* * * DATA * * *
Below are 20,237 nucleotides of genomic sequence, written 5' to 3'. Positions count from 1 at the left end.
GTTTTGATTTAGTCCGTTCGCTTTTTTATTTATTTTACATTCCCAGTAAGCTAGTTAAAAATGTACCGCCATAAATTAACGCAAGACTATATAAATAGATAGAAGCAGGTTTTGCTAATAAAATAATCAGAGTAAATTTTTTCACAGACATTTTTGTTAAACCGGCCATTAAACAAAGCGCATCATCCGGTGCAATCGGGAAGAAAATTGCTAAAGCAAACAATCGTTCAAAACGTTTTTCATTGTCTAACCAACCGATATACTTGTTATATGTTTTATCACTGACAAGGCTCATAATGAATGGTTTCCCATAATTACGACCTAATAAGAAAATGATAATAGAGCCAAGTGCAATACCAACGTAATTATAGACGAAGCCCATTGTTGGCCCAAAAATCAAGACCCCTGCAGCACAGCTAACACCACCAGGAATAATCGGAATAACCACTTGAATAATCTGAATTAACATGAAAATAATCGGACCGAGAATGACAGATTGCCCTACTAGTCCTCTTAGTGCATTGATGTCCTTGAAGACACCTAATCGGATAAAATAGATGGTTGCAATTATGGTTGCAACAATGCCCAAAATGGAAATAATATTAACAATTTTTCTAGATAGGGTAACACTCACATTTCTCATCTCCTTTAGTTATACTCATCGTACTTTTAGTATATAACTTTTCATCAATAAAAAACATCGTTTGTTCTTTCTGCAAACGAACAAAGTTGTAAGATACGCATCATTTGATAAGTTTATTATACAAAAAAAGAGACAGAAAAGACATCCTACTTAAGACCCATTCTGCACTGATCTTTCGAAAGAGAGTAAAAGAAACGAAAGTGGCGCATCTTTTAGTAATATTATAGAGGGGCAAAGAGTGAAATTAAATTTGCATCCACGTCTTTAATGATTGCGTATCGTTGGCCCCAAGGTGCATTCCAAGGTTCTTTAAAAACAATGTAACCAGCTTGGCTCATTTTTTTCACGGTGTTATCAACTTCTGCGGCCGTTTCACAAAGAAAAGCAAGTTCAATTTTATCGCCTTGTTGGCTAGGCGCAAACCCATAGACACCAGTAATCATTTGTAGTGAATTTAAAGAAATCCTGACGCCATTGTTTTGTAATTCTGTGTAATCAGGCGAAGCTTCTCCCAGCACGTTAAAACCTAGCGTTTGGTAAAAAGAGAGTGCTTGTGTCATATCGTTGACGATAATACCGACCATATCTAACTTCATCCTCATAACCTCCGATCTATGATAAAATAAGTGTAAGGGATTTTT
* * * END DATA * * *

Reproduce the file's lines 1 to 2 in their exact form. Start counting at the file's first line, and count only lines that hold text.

Below are 20,237 nucleotides of genomic sequence, written 5' to 3'. Positions count from 1 at the left end.
GTTTTGATTTAGTCCGTTCGCTTTTTTATTTATTTTACATTCCCAGTAAGCTAGTTAAAAATGTACCGCCATAAATTAACGCAAGACTATATAAATAGATAGAAGCAGGTTTTGCTAATAAAATAATCAGAGTAAATTTTTTCACAGACATTTTTGTTAAACCGGCCATTAAACAAAGCGCATCATCCGGTGCAATCGGGAAGAAAATTGCTAAAGCAAACAATCGTTCAAAACGTTTTTCATTGTCTAACCAACCGATATACTTGTTATATGTTTTATCACTGACAAGGCTCATAATGAATGGTTTCCCATAATTACGACCTAATAAGAAAATGATAATAGAGCCAAGTGCAATACCAACGTAATTATAGACGAAGCCCATTGTTGGCCCAAAAATCAAGACCCCTGCAGCACAGCTAACACCACCAGGAATAATCGGAATAACCACTTGAATAATCTGAATTAACATGAAAATAATCGGACCGAGAATGACAGATTGCCCTACTAGTCCTCTTAGTGCATTGATGTCCTTGAAGACACCTAATCGGATAAAATAGATGGTTGCAATTATGGTTGCAACAATGCCCAAAATGGAAATAATATTAACAATTTTTCTAGATAGGGTAACACTCACATTTCTCATCTCCTTTAGTTATACTCATCGTACTTTTAGTATATAACTTTTCATCAATAAAAAACATCGTTTGTTCTTTCTGCAAACGAACAAAGTTGTAAGATACGCATCATTTGATAAGTTTATTATACAAAAAAAGAGACAGAAAAGACATCCTACTTAAGACCCATTCTGCACTGATCTTTCGAAAGAGAGTAAAAGAAACGAAAGTGGCGCATCTTTTAGTAATATTATAGAGGGGCAAAGAGTGAAATTAAATTTGCATCCACGTCTTTAATGATTGCGTATCGTTGGCCCCAAGGTGCATTCCAAGGTTCTTTAAAAACAATGTAACCAGCTTGGCTCATTTTTTTCACGGTGTTATCAACTTCTGCGGCCGTTTCACAAAGAAAAGCAAGTTCAATTTTATCGCCTTGTTGGCTAGGCGCAAACCCATAGACACCAGTAATCATTTGTAGTGAATTTAAAGAAATCCTGACGCCATTGTTTTGTAATTCTGTGTAATCAGGCGAAGCTTCTCCCAGCACGTTAAAACCTAGCGTTTGGTAAAAAGAGAGTGCTTGTGTCATATCGTTGACGATAATACCGACCATATCTAACTTCATCCTCATAACCTCCGATCTATGATAAAATAAGTGTAAGGGATTTTT